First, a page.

0.977168 seconds (19 allocations: 488.308 MiB, 4.39% gc time)

(now the loop does not allocate anything).

Some tips here on how to find the allocations: Disabling allocations

My impression here is: loops that perform critical tasks should only allocate if one is clearly aware of the reason of the allocation. Otherwise it is a good idea to search where the allocation is and try to solve it. Of course, if the execution time is still a problem at all.


It can be hard to have such a mental model for allocations if a function is complicated and does many things.

My strategy is to split code into functions (where it makes sense) and profile the program to see where time is spent. Then, I can focus on one function at a time and manually look for what operations might be allocating or generally inefficient. Most of the time, those allocations can be minimized or eliminated, e.g. by passing in preallocated arrays and using in-place operations.

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This seems like a classic case where you should be using StaticArrays: a small array whose size (2) is a compile-time constant. This would also eliminate heap allocations, and would probably be faster.

In general, my feeling is that if your innermost computational loop has any allocations proportional to the number of loop iterations, you are doing something “wrong”.


The above probably doesn’t hurt performance much, but the pattern is quite strange:

function compare(a, b)
    if a > b
        return true
        return false

can be replaced with

function compare(a, b)
    return a > b

because a > b already is a boolean value. You’re basically writing “if x is true, return true, else return false”, instead of just returning “x” in the first place.

Another style thing: round(Integer, x) should probably be round(Int, x). It doesn’t seem to hurt, it’s just something I’ve never seen before, as Integer is an abstract type.


Shouldn’t this return an error (as confusing as it could be for a new user)?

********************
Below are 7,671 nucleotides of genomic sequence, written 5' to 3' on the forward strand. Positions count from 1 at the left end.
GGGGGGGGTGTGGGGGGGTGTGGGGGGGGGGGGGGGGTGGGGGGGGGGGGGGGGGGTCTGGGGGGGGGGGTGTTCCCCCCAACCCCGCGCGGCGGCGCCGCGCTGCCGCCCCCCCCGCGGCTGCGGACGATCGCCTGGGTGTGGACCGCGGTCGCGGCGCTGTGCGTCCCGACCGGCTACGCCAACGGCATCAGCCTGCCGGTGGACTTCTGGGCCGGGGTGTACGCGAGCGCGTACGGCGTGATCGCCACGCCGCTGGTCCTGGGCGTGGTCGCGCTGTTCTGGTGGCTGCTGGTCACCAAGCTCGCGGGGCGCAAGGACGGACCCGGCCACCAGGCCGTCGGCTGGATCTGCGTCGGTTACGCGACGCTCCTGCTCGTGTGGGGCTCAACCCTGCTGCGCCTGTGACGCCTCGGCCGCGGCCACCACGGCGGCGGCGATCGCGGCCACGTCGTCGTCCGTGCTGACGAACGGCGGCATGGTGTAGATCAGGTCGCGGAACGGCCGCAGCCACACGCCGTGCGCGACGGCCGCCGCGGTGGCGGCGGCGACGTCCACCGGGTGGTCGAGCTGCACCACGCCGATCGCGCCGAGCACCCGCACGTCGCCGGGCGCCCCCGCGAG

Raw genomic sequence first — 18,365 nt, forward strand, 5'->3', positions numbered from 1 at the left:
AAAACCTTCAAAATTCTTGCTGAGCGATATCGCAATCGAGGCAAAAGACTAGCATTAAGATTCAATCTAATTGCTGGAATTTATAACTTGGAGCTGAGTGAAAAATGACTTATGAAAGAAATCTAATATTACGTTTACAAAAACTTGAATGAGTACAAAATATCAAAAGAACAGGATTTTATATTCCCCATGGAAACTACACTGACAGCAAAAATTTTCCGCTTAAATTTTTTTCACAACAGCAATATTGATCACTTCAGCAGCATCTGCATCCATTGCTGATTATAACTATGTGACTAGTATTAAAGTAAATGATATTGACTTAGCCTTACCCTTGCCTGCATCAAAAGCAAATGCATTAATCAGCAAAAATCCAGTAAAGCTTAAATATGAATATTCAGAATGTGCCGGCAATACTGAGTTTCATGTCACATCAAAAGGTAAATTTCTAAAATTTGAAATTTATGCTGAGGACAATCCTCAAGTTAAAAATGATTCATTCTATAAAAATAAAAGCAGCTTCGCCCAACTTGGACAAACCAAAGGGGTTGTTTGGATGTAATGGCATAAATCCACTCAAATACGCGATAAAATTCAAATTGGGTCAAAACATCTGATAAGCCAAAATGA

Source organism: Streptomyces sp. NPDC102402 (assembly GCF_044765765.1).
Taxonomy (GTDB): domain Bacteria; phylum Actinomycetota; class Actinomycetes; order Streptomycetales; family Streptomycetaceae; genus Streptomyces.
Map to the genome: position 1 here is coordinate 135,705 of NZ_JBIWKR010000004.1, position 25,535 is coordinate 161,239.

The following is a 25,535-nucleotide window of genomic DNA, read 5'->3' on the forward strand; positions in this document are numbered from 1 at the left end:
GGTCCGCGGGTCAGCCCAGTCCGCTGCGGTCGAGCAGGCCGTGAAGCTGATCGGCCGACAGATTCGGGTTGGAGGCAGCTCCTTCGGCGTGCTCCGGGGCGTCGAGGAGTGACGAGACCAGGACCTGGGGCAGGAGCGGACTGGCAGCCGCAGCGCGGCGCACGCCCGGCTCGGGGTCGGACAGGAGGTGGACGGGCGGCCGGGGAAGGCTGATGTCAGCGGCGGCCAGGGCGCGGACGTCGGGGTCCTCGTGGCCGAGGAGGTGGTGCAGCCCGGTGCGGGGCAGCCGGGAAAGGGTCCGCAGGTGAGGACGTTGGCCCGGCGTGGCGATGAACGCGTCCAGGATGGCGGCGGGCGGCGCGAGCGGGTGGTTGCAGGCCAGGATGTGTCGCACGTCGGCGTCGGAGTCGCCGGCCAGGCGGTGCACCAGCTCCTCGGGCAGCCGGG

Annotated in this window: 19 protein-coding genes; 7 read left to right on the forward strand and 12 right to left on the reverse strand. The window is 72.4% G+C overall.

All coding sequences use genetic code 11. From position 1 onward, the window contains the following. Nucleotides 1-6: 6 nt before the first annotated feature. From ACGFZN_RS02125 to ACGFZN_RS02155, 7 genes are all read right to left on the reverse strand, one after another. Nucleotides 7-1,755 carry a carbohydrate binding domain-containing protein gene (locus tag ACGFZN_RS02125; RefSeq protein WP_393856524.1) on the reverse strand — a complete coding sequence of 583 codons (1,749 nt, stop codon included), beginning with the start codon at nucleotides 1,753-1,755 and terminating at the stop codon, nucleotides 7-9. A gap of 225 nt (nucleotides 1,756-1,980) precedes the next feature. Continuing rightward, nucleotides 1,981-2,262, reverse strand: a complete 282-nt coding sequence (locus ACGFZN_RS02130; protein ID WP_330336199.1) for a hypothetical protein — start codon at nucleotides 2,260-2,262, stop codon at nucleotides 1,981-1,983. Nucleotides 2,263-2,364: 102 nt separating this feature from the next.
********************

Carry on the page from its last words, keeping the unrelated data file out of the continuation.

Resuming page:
Why? I think it makes sense as it is:

julia> f(x) = typeof(round(Integer, x))
f (generic function with 1 method)

julia> f(1.1)

julia> f(big(1.1))


Nice. I didn’t think about that interpretation. It was just the rounding to an abstract type seems strange. Which is the function that returns other type of number of the same “size”, given one type? Meaning

f(::Float32) = Int32
f(::Float64) = Int64
f(::Int32) = Float32
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In this case this “mapping” seems implemented for trunc, floor, ceil, round as @edit tells me. By the way, round(Integer, Float32(1.1)) gives Int64, not Int32 (same for Float16). I don’t really know if this is intended, but as I just asked for an integer type, it seems reasonable that julia gives me the machine integer type if it can fit x.

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It’s a bit tricky because of inexact mapping from floats to integers. For example, Float32 can represent 2^31 perfectly, whereas Int32 cannot:

julia> Integer(Float32(2^31))

julia> round(Int32,Float32(2^31))
ERROR: InexactError: trunc(Int32, 2.1474836e9)

It should also be possible to create similar errors when rounding certain Float64 to Int64. It’s unclear what the intention should be with such edge cases, and it’s probably unreasonable to play it safe by returning BigInt for round(Integer, Float32(x)). Some might say it’s not great to default to round(Int, Float32(x)) because the result can then differ between 32- and 64-bit CPUs. I guess Python will use bigger integers when needed, but with a big trade-off in performance.

Only the coder knows their use case, and they are probably better off being concrete, round(Int32, Float32(x)) when they know it will work.


A somewhat more basic suggestion:

here you are pre-allocating omega twice it seems?